First published in 1977, Artemis still celebrates the prodigious talents of Southwest Virginia writers and artists, including Hollins students, alumnae, and faculty.
By Jeff Hodges M.A.L.S. ’11
For the better part of four decades, Artemis has showcased compelling new voices in tandem with notable authors who have ranged from poet laureates to Pulitzer Prize and other major award winners and nominees. The rich history of creativity at Hollins in the written word and other artistic expression has played an integral role in the success and perseverance of Artemis: Through the years, more than 140 Hollins writers and artists, including more than 90 students and 40 professors, have been featured contributors or have donated their time and expertise as board members for the all-volunteer operation.
“Without Hollins and the direction it provided, Artemis would not have lasted,” says editor and founder Jeri Rogers M.A.L.S. ’91.
Artemis began in 1977 while Rogers was serving as director of the Women’s Resource Center in Roanoke, sponsored by Total Action Against Poverty (now Total Action for Progress). “I had gotten a grant to do a photographic study of women and in the process found that a lot of my subjects were writers. At the same time, one of the biggest problems I saw at the center was women who had suffered from abuse. That’s a really tough subject to deal with because poverty, drug and alcohol abuse, and homelessness are also involved. It was so upsetting and sad to see this, but I thought, ‘What can we do to help move this forward?’ So I started a writing workshop for abused women.”
The first workshop, which was run “with the help of some of Hollins’ best writers,” she says, generated “amazing results.” Rogers was inspired to launch a new literary journal that she named Artemis after the lunar goddess. “I pitched the idea and my supervisors were like, ‘Go for it, we’ll get some money for you.’ That was how it started, and it was such a great vehicle because it published some of the writings of these women and talked about the work we were doing at the center.”
Poems and short stories by Hollins students and professors appeared as well in the debut issue of Artemis. Over the years, the literary journal has included work from such authors as recently retired Professor of English Jeanne Larsen M.A. ’72, Professor of English Cathryn Hankla ’80, M.A. ’82, and Beth Macy M.A. ’93, and such artists as Professor of Art Emeritus Bill White and Betty Branch ’79, M.A.L.S. ’87. Well into the 1980s, Hollins faculty writers including Amanda Cockrell ’69, M.A. ’88 (founding director of Hollins’ graduate programs in children’s literature), Thorpe Moeckel (associate professor of English), and Professor of English Eric Trethewey (who died in 2014) continued to play a prominent role in the writing workshops. Rogers notes that “[Professor of English] Richard Dillard got involved early on, and thanks to him, every issue of Artemis is now part of special collections at the Wyndham Robertson Library.”
The first 20-plus years of the journal’s existence were gratifying yet exhausting for Rogers and her volunteers. She was raising three children and working as a professional photographer. Artemis went dormant in 2000 for more than 10 years, but “there were a number of us who missed it,” Rogers recalls, “and we decided to resurrect it in 2014” with one caveat: “We’ve gotta keep it small.” Today, the Artemis staff features Rogers and six other volunteers, and she has emphasized recruiting younger people to make sure the journal continues for years to come.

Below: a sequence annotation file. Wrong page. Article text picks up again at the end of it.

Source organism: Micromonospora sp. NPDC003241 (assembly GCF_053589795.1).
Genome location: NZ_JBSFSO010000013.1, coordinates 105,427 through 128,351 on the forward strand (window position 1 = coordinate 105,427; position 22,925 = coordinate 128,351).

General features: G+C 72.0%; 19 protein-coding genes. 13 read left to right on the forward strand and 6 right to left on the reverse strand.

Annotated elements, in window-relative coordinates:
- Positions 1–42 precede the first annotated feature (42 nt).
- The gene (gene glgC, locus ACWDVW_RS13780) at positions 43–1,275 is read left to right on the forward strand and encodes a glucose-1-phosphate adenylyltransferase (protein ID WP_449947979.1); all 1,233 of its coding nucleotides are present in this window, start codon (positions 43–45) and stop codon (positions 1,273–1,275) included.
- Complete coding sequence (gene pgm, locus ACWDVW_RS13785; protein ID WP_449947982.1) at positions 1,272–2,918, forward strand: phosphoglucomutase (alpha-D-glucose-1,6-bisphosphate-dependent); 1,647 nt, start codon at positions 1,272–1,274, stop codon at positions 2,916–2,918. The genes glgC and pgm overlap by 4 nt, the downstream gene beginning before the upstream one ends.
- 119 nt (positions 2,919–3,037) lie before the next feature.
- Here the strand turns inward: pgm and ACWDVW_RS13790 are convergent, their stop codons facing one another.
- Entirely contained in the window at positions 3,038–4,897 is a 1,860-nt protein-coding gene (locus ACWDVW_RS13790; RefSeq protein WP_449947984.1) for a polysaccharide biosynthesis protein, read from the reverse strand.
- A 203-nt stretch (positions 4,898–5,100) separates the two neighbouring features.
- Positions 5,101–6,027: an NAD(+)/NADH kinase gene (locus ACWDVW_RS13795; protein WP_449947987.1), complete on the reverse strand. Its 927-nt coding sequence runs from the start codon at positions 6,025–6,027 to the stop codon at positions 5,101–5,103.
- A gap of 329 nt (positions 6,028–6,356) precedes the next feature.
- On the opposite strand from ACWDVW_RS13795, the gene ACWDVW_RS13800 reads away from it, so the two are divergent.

Rogers admits that producing a “beautifully printed, perfect-bound,” 200-page volume in the digital age “is a challenge. It’s pushing that boulder up that hill. But we don’t give up. There’s nothing like having your work printed … in a book.”
Since its return, Artemis’ print run has increased to between 500 and 600 copies. Most copies are sold for $25 during a celebration launch event held each year at Roanoke’s Taubman Museum of Art. The official debut of Artemis XXVI, the 2019 edition of the journal, took place in June. It’s also available for purchase online.
Fittingly, the two featured writers and artists in Artemis XXVI are distinguished Hollins alumnae: Natasha Trethewey M.A. ‘91, Pulitzer Prize winner and former U.S. Poet Laureate, and Sally Mann ’74, M.A. ’75. “Natasha – you just can’t get much better than that. And what can we say about Sally other than ‘wow,’” says Rogers.
Two of the key players since the beginning who continue to play vital roles today are literary editor Maurice Ferguson and design editor Virginia Lepley. Rogers also cites organizations such as the Taubman Museum, which provides space for the annual issue launch free of charge, and the Roanoke Arts Commission, whose grants have given Artemis crucial financial support.
“When you start something, it’s probably going to work out if you have good intentions,” Rogers concludes. “If it’s egotistically motivated, it’s going to have some problems. It won’t last. All along, during the history of Artemis, there have been people who get on board, are so dedicated to the arts, and want to keep this thing going. I think that’s why we’ve existed as long as we have.”
Jeff Hodges is director of public relations.